The Myth of Osiris and Isis, concerning the deities of Egyptian mythology Osiris, Isis, Horus, and Set, became one of the most important and powerful in Egyptian mythology during the New Kingdom. The myth concerns the death of Osiris and the birth of Horus.
The coffin and 14 parts
The original form of the myth states that Osiris was killed by a wooden sarcophagus secretly being made to his measurements by Set, who was jealous of Osiris's position as king, and so plotted to kill him and take his place. A party had been held where the coffin was offered to whoever could fit inside. A few people tried to fit in, but to no avail. Osiris was encouraged to try, but as soon as he lay back, the lid slammed on him and was locked. It was then sealed with lead and thrown into the Nile. Upon hearing that Osiris was gone, Isis set out to look for him. She was afraid without proper ceremonies and burial Osiris would not be able to go to the place of the dead. She later learned that the coffin had floated down the Nile river up to the coast of Byblos (now in modern day Lebanon) and got embedded in the trunk of a cedar tree. She also learned that the cedar tree had been taken and used as a pillar to support a palace for the king of Byblos. When traveling back, along the Nile River, she left the coffin in an area of marshland. Set, while hunting, finds Osiris' coffin and dismembered him into 14 parts, scattering them across the land of Egypt. Each part represented one of the 14 full moons (each year has 12 to 14 full moons).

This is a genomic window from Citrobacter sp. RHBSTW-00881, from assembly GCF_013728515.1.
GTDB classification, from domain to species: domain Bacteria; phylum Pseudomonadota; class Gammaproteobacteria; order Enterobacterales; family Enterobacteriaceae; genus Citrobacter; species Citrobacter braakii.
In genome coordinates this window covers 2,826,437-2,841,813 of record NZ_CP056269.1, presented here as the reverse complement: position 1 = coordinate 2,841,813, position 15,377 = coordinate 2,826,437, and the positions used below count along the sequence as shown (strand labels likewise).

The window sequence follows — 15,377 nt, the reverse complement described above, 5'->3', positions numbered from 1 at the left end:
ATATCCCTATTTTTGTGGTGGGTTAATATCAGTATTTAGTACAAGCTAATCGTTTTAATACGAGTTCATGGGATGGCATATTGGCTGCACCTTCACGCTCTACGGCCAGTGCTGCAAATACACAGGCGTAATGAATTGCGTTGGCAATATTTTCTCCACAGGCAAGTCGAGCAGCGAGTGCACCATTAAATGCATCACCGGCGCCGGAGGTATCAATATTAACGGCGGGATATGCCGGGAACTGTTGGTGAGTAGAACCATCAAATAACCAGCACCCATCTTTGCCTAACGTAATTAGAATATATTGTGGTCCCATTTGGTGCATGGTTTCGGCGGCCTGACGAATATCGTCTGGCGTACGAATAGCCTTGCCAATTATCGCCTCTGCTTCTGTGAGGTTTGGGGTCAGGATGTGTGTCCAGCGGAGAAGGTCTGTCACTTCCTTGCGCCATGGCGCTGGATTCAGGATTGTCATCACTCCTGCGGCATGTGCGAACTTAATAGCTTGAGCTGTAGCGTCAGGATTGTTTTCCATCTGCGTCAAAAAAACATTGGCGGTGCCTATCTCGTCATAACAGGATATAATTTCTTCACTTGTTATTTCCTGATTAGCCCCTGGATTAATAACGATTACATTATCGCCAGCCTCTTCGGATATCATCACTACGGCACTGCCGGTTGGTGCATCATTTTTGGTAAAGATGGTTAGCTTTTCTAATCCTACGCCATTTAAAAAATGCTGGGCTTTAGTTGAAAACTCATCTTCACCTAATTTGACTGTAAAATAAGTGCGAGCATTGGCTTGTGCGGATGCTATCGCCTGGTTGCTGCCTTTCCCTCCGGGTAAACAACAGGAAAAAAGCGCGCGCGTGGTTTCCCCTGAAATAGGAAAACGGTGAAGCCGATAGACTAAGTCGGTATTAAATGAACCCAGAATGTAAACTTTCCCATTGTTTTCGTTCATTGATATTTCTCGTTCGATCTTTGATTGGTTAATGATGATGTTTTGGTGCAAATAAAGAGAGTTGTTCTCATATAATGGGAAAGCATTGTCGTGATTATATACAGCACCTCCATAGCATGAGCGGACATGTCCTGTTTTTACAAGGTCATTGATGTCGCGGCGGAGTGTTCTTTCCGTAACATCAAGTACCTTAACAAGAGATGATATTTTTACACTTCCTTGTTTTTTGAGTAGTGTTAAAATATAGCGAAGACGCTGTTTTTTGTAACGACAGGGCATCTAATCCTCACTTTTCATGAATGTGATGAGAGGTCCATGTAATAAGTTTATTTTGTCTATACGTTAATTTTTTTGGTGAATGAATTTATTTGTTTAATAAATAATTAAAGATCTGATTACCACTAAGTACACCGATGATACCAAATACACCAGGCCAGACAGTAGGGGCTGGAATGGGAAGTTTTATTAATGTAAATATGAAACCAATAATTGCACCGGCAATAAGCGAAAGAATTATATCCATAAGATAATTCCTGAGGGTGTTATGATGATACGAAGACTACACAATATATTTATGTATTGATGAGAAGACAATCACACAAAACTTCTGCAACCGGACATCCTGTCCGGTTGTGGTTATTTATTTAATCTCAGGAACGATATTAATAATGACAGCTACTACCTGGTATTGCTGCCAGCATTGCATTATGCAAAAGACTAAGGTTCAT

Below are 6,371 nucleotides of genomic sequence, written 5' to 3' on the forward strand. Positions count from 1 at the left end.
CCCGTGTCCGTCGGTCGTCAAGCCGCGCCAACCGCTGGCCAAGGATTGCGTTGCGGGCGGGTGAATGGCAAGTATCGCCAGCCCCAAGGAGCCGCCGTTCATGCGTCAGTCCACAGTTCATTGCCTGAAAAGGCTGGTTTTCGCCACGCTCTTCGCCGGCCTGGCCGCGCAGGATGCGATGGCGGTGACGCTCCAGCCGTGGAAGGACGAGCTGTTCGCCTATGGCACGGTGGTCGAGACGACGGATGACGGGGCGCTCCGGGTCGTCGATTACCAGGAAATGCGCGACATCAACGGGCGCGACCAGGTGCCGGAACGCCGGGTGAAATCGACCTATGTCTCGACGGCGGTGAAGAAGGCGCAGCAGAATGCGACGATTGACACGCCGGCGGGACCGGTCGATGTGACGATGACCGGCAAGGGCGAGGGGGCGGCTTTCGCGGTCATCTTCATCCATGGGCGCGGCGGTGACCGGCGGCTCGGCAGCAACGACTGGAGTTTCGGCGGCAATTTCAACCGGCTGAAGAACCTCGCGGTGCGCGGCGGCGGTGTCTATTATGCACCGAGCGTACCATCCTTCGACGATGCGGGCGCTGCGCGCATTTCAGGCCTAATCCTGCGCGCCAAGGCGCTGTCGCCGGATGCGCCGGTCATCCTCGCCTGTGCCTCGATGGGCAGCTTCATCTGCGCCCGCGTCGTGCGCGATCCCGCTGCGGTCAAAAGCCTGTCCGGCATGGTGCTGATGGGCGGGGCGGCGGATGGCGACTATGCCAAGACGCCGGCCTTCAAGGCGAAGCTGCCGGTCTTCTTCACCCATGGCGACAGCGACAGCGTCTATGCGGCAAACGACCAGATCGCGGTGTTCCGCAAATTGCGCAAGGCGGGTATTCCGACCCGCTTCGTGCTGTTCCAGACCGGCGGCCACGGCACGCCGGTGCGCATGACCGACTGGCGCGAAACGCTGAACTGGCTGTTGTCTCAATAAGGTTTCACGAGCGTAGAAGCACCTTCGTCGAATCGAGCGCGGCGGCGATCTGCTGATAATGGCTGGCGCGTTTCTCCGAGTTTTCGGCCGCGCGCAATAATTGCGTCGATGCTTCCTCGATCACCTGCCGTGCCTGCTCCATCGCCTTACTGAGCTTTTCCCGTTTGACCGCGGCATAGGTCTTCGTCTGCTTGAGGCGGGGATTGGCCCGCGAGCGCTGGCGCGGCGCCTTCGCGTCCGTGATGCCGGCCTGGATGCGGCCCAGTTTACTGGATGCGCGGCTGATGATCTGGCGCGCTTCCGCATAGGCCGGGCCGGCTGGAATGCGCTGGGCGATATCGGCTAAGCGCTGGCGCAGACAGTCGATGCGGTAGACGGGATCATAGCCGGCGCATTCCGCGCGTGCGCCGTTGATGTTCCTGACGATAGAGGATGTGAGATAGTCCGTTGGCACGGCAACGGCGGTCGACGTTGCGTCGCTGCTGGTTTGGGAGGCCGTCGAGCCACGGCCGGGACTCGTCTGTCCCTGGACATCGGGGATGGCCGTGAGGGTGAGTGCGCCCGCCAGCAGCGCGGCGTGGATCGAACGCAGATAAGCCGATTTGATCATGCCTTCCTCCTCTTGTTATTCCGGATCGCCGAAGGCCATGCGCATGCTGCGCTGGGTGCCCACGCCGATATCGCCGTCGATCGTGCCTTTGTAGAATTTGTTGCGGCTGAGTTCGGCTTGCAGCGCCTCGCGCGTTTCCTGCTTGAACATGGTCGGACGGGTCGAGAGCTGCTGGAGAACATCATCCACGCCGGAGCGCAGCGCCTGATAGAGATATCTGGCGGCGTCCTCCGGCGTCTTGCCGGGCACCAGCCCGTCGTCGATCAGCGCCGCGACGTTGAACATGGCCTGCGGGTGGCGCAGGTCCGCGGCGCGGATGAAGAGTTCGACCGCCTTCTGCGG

Once again Isis set out to look for the pieces and she was able to find 13 of the 14 parts, with the help of Nephthys, Set's sister-wife, but was unable to find the 14th, as it had been eaten by a fish. Instead, she fashioned a phallus out of gold and sang a song around Osiris until he came back to life.
Osiris was resurrected. He could have proper ceremonies and burial.
Due to this experience, Osiris became Lord of the Dead, and the Afterlife. 
The moon and the oxyrhynchus
In late Egyptian thought, the righteous dead were sometimes said to become the stars, and thus the moon was occasionally seen as having a connection to Osiris, lord of the dead. As a death and resurrection legend, in which evil seeks to destroy a deity, thus bringing darkness, it thus developed an association with the lunar cycle, in which the moon appears to be destroyed by darkness, and is then brought back to life. Thus it later became said that Osiris had been killed by being dismembered into 13 parts, each part representing one of the 13 full moons seen each year (there are roughly 13 lunar months per year). Another interpretation is that the pieces were 14 (they number up to sixteen in some versions) were the phases of a single moon's cycle (one sliver cut off each night for 14 days, then reassembled over the next 14 days—see Janet McCrickard, Eclipse of the Sun, 1990). The original form of Set's murder of Osiris was incorporated into this later version, though it was said that the attempt had failed when Isis and Nepthys found the coffin and rescued it.
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